Washington Lawyer

Legal Ethics: Opinion 321: Communications Between Domestic Violence Petitioner and Counsel for Respondent in a Privately Litigated Proceeding for Criminal Contempt

From Washington Lawyer, September 2003

(Opinion 321 was the subject of the September 2003 “Speaking of Ethics” column. Employing a hypothetical to explore obligations encompassed in Rule 4 (Transactions with Persons other than Clients), Opinion 321 addresses important communication and representational issues, such as the ethical duties under the rules of persons working for attorneys, the full understanding of the adverse or non-official court nature of an investigator’s or attorney’s questioning, and the obligation of contacting opposing counsel when interviewing individual with counsel in pertinent matter.)


We have received an inquiry from counsel representing domestic violence petitioners in the District of Columbia, who raises questions related to interviews of domestic violence petitioners by investigators working for defense counsel … We..use…hypothetical facts to illustrate the workings of the D.C. Rules in order to provide guidance on interviewing unrepresented and represented persons…

In this opinion we first discuss lawyers’ responsibilities for the conduct of the investigators they supervise. We then analyze how an interview by an investigator supervised by respondent’s counsel similar to the hypothetical above should be analyzed under Rule 4.3 of the D.C. Rules of Professional Conduct. Finally, we consider whether, in cases in which the petitioner is represented by counsel, respondent’s counsel must, under D.C. Rule 4.2, obtain permission of petitioner’s counsel before seeking to interview the petitioner.

Under D.C. Rules 5.3 and 8.4, respondent’s counsel must make reasonable efforts to ensure that non-lawyer assistants, including investigators, conduct themselves in a manner consistent with the D.C. Rules. D.C. Rule 8.4(a) provides that it is “professional misconduct for a lawyer to . . . violate or attempt to violate the Rules of Professional Conduct, knowingly assist or induce another to do so, or do so through the acts of another.” …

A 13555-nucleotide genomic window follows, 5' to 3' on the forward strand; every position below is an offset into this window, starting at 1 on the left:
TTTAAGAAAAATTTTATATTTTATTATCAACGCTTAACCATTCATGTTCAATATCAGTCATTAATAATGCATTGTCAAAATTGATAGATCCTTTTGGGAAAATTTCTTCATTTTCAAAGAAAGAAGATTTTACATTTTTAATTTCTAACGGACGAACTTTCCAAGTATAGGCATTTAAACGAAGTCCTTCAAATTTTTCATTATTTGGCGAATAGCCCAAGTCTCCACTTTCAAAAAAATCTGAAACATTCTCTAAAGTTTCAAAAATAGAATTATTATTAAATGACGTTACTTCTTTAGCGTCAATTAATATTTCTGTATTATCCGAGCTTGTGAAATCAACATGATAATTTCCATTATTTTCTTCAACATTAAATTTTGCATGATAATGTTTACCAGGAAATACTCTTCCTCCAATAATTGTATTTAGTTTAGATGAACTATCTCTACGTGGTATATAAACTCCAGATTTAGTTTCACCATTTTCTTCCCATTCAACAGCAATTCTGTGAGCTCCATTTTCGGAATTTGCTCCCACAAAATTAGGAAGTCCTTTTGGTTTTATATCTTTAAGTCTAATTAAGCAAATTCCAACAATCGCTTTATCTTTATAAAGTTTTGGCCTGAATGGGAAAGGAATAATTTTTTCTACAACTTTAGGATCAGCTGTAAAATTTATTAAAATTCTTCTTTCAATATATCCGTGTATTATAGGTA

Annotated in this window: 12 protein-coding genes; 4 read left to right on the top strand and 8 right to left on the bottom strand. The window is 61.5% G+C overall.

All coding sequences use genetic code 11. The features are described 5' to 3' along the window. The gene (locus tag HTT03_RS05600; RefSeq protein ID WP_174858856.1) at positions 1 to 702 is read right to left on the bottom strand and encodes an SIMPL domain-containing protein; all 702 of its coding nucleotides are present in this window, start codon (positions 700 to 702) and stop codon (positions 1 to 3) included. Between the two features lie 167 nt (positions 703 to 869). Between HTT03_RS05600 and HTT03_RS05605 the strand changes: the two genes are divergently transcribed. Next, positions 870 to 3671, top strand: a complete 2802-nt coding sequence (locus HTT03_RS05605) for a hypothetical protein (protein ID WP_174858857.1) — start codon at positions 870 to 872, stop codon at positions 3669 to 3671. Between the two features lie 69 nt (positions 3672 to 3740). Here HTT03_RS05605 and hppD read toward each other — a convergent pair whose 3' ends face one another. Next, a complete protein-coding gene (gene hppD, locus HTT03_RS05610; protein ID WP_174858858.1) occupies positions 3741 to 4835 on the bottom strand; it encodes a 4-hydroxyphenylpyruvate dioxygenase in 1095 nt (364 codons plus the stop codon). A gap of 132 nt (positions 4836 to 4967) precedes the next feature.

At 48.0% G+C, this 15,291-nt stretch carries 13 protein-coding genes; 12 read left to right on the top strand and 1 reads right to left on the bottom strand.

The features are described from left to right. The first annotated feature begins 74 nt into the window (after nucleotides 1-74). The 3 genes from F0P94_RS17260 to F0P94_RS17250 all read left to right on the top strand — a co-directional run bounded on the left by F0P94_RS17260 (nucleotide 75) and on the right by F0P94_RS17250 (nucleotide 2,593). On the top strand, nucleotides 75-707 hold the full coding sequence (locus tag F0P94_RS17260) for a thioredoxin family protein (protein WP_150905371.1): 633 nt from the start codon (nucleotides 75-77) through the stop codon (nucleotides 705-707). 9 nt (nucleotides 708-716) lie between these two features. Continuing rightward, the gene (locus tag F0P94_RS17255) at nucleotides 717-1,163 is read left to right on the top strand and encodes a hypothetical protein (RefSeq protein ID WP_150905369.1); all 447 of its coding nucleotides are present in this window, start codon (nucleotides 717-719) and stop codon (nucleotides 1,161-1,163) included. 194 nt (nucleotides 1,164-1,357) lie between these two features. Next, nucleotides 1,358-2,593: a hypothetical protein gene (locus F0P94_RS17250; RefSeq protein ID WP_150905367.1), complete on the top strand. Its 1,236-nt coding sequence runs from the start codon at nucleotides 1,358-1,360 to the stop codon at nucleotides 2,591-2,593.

…(W)here the petitioner was proceeding pro se without being represented by counsel at the time the interview occurred, the applicable rule is D.C. Rule 4.3, “Dealing with Unrepresented Person.” That rule provides:

In dealing on behalf of a client with a person who is not represented by counsel, a lawyer shall not:
(a)Give advice to the unrepresented person other than the advice to secure counsel, if the interests of such person are or have a reasonable possibility of being in conflict with the interests of the lawyer’s client;
(b) State or imply to unrepresented persons whose interests are not in conflict with the interests of the lawyer’s client that the lawyer is disinterested. When the lawyer knows or reasonably should know that the unrepresented person misunderstands the lawyer’s role in the matter, the lawyer shall make reasonable efforts to correct the misunderstanding.

…Rule 4.3(a) …is applicable here because the petitioner’s interests clearly were adverse, Rule 4.3(b) also applies a fortiori where an unrepresented person misunderstands a lawyer’s role in dealings with the person where the interests are adverse. Thus, among other requirements, D.C. Rule 4.3 requires lawyers to make reasonable efforts to ensure that, where investigators either know or “reasonably should know” that the unrepresented person misunderstands their role, the investigators make reasonable efforts to correct the misunderstanding. …

Whether an investigator “reasonably should know” that a petitioner misunderstands her role must be inferred from all of the circumstances … Rather than barring counsel’s contact with vulnerable unrepresented persons with adverse interests—clearly a choice available to the Court of Appeals—Rule 4.3 permits such contacts, so long as that counsel does not misrepresent his or her role.

This policy determination in Rule 4.3 serves several important purposes. … Indeed, the responsibility of defense counsel to conduct a thorough investigation is embodied in D.C. Rule 1.3’s mandate that counsel represent their clients with diligence and zeal. …

A second purpose of Rule 4.3 is to allow unrepresented persons to make their own decisions about whether to speak to counsel representing a client with adverse interests. … Rule 4.3 …require(es)… that respondent’s counsel “make reasonable efforts to correct the misunderstanding” whenever he or she “knows or reasonably should know that the unrepresented person misunderstands the lawyer’s role.”